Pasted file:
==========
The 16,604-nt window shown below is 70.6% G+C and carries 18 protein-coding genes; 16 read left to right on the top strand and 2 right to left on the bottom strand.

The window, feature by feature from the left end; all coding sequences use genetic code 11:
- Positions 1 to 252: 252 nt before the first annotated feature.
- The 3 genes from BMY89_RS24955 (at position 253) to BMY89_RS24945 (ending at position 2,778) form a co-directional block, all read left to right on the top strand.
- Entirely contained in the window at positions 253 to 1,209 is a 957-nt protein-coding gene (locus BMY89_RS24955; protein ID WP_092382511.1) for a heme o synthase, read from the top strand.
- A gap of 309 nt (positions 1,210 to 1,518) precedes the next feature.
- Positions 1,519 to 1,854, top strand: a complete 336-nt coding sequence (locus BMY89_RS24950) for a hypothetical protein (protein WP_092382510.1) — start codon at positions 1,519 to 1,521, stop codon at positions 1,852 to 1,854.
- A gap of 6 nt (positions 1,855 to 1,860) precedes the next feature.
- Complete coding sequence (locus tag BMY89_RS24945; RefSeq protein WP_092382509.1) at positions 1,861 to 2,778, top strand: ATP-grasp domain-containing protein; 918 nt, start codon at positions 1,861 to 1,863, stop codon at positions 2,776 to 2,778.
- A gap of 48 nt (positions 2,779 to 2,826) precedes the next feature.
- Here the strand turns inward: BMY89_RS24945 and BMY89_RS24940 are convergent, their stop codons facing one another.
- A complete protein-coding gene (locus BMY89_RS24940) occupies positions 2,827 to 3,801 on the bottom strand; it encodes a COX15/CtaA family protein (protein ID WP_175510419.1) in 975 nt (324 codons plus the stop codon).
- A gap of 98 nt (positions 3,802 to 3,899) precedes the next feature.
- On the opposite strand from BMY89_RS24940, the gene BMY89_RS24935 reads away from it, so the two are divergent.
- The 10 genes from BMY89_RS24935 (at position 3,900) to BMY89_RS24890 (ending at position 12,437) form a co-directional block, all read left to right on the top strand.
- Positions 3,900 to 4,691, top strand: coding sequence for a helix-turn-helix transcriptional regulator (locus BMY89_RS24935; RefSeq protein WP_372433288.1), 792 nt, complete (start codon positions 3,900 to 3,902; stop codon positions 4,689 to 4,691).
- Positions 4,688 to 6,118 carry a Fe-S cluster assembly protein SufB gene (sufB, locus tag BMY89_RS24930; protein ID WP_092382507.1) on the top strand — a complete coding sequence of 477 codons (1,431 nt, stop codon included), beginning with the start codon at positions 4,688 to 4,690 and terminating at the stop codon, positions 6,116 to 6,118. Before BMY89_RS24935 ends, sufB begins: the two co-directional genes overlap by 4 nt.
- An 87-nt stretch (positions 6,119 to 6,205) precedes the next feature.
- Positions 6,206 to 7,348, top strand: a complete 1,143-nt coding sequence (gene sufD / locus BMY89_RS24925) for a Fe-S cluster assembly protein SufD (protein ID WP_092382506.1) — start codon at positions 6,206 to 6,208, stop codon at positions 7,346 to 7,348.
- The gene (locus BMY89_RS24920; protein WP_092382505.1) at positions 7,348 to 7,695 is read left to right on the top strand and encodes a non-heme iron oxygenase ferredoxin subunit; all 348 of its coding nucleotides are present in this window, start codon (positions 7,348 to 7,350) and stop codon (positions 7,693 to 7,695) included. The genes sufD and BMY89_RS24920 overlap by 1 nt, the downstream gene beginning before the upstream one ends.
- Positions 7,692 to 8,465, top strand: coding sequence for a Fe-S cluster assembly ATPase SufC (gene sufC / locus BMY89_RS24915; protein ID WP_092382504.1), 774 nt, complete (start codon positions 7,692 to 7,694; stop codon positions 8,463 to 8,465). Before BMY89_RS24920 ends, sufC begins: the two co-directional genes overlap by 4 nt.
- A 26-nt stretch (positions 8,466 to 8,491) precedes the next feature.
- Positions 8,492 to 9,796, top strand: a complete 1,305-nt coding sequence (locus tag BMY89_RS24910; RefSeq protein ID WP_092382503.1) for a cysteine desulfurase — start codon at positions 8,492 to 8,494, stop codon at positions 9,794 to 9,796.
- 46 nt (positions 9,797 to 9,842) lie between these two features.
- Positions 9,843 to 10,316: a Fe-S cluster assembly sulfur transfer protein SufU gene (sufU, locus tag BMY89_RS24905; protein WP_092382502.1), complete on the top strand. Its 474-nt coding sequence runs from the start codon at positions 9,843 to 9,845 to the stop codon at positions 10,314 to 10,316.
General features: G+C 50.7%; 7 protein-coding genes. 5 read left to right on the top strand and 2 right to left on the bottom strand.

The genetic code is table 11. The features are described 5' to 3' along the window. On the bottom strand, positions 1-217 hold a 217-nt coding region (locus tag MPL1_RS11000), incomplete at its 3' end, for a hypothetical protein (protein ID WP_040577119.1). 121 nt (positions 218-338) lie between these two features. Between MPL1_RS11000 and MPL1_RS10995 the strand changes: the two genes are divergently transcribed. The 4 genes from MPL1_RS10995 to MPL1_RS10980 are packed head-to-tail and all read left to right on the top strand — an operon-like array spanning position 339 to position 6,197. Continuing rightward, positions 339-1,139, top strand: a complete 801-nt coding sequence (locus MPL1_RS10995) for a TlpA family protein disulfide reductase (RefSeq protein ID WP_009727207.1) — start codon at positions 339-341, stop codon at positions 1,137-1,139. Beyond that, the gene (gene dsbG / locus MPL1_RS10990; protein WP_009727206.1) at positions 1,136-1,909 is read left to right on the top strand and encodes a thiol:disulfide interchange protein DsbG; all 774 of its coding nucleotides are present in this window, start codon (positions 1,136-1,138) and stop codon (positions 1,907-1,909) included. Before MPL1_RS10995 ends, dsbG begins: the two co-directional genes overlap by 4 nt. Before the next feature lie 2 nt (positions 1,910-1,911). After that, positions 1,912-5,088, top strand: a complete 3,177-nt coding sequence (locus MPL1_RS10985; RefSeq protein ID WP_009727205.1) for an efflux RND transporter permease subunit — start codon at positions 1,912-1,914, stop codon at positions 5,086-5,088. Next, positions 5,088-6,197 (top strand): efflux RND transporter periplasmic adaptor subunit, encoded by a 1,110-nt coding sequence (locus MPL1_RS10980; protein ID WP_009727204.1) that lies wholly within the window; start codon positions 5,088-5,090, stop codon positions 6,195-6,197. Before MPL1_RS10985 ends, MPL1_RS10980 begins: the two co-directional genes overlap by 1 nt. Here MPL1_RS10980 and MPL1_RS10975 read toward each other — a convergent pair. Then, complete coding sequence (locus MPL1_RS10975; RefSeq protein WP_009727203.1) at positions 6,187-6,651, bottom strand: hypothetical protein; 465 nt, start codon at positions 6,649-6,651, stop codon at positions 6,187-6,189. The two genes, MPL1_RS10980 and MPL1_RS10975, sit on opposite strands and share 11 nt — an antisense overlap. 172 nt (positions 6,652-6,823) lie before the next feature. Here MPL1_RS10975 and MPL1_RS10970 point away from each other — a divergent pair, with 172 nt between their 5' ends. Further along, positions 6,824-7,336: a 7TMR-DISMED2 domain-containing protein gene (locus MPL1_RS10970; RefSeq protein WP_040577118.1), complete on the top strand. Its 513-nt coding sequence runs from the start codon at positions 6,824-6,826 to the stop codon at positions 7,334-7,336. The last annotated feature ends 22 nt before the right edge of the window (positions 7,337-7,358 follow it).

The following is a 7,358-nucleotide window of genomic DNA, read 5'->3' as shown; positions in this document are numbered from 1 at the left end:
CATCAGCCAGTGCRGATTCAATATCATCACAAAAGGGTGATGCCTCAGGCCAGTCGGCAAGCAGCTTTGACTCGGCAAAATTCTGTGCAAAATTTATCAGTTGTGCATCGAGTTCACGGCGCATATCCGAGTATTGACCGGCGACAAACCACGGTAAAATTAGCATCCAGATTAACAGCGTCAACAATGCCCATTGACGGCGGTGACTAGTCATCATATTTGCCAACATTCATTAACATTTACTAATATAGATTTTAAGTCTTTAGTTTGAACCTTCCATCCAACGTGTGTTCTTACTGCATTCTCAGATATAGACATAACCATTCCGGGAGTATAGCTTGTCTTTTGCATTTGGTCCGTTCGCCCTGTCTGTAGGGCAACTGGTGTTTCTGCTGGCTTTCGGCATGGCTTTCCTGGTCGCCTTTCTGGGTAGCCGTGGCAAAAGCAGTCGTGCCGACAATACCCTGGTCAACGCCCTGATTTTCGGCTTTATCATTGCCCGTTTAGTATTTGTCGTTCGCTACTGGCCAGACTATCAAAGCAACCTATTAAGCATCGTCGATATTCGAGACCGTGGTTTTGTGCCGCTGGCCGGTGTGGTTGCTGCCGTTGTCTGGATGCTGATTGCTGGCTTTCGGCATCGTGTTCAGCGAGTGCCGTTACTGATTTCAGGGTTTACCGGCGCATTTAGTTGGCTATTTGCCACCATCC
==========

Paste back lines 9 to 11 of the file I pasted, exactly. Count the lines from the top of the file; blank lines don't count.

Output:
- Complete coding sequence (locus tag BMY89_RS24945; RefSeq protein WP_092382509.1) at positions 1,861 to 2,778, top strand: ATP-grasp domain-containing protein; 918 nt, start codon at positions 1,861 to 1,863, stop codon at positions 2,776 to 2,778.
- A gap of 48 nt (positions 2,779 to 2,826) precedes the next feature.
- Here the strand turns inward: BMY89_RS24945 and BMY89_RS24940 are convergent, their stop codons facing one another.